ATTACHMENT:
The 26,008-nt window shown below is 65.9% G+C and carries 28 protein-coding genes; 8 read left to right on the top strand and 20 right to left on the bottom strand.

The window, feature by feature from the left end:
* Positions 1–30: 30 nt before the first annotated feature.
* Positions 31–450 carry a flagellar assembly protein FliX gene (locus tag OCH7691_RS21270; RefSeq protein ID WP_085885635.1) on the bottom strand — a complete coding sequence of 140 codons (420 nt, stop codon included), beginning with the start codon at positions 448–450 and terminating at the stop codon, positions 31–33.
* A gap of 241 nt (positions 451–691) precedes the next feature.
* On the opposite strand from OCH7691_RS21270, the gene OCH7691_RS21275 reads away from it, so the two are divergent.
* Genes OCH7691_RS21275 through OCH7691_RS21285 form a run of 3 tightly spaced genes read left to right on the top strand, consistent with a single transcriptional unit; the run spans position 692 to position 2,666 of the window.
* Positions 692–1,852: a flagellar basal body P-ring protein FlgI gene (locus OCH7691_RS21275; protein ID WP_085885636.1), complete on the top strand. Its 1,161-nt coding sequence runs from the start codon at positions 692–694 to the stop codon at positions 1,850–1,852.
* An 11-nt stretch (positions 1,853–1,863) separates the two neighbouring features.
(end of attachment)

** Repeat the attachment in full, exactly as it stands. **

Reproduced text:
The 26,008-nt window shown below is 65.9% G+C and carries 28 protein-coding genes; 8 read left to right on the top strand and 20 right to left on the bottom strand.

The window, feature by feature from the left end:
* Positions 1–30: 30 nt before the first annotated feature.
* Positions 31–450 carry a flagellar assembly protein FliX gene (locus tag OCH7691_RS21270; RefSeq protein ID WP_085885635.1) on the bottom strand — a complete coding sequence of 140 codons (420 nt, stop codon included), beginning with the start codon at positions 448–450 and terminating at the stop codon, positions 31–33.
* A gap of 241 nt (positions 451–691) precedes the next feature.
* On the opposite strand from OCH7691_RS21270, the gene OCH7691_RS21275 reads away from it, so the two are divergent.
* Genes OCH7691_RS21275 through OCH7691_RS21285 form a run of 3 tightly spaced genes read left to right on the top strand, consistent with a single transcriptional unit; the run spans position 692 to position 2,666 of the window.
* Positions 692–1,852: a flagellar basal body P-ring protein FlgI gene (locus OCH7691_RS21275; protein ID WP_085885636.1), complete on the top strand. Its 1,161-nt coding sequence runs from the start codon at positions 692–694 to the stop codon at positions 1,850–1,852.
* An 11-nt stretch (positions 1,853–1,863) separates the two neighbouring features.